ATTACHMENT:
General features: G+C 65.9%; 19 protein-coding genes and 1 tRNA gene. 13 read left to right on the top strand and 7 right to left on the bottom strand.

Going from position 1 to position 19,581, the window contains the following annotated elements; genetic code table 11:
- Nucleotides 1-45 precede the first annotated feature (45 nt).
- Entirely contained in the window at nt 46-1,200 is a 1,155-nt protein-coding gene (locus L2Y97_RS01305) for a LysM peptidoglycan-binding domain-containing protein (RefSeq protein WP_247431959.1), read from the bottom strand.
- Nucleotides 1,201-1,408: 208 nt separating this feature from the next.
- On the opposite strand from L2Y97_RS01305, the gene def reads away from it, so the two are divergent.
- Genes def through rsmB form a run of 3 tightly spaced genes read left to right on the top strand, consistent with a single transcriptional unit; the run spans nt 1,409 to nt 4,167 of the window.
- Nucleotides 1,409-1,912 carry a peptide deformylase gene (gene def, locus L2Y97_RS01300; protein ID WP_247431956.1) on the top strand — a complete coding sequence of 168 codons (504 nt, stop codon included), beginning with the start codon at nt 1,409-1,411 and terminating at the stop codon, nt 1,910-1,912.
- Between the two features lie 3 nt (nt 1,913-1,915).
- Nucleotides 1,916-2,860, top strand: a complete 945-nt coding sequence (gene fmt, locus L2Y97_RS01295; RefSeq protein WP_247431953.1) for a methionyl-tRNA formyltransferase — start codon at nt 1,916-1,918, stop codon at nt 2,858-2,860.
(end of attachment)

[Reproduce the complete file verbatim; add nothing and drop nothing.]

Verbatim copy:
General features: G+C 65.9%; 19 protein-coding genes and 1 tRNA gene. 13 read left to right on the top strand and 7 right to left on the bottom strand.

Going from position 1 to position 19,581, the window contains the following annotated elements; genetic code table 11:
- Nucleotides 1-45 precede the first annotated feature (45 nt).
- Entirely contained in the window at nt 46-1,200 is a 1,155-nt protein-coding gene (locus L2Y97_RS01305) for a LysM peptidoglycan-binding domain-containing protein (RefSeq protein WP_247431959.1), read from the bottom strand.
- Nucleotides 1,201-1,408: 208 nt separating this feature from the next.
- On the opposite strand from L2Y97_RS01305, the gene def reads away from it, so the two are divergent.
- Genes def through rsmB form a run of 3 tightly spaced genes read left to right on the top strand, consistent with a single transcriptional unit; the run spans nt 1,409 to nt 4,167 of the window.
- Nucleotides 1,409-1,912 carry a peptide deformylase gene (gene def, locus L2Y97_RS01300; protein ID WP_247431956.1) on the top strand — a complete coding sequence of 168 codons (504 nt, stop codon included), beginning with the start codon at nt 1,409-1,411 and terminating at the stop codon, nt 1,910-1,912.
- Between the two features lie 3 nt (nt 1,913-1,915).
- Nucleotides 1,916-2,860, top strand: a complete 945-nt coding sequence (gene fmt, locus L2Y97_RS01295; RefSeq protein WP_247431953.1) for a methionyl-tRNA formyltransferase — start codon at nt 1,916-1,918, stop codon at nt 2,858-2,860.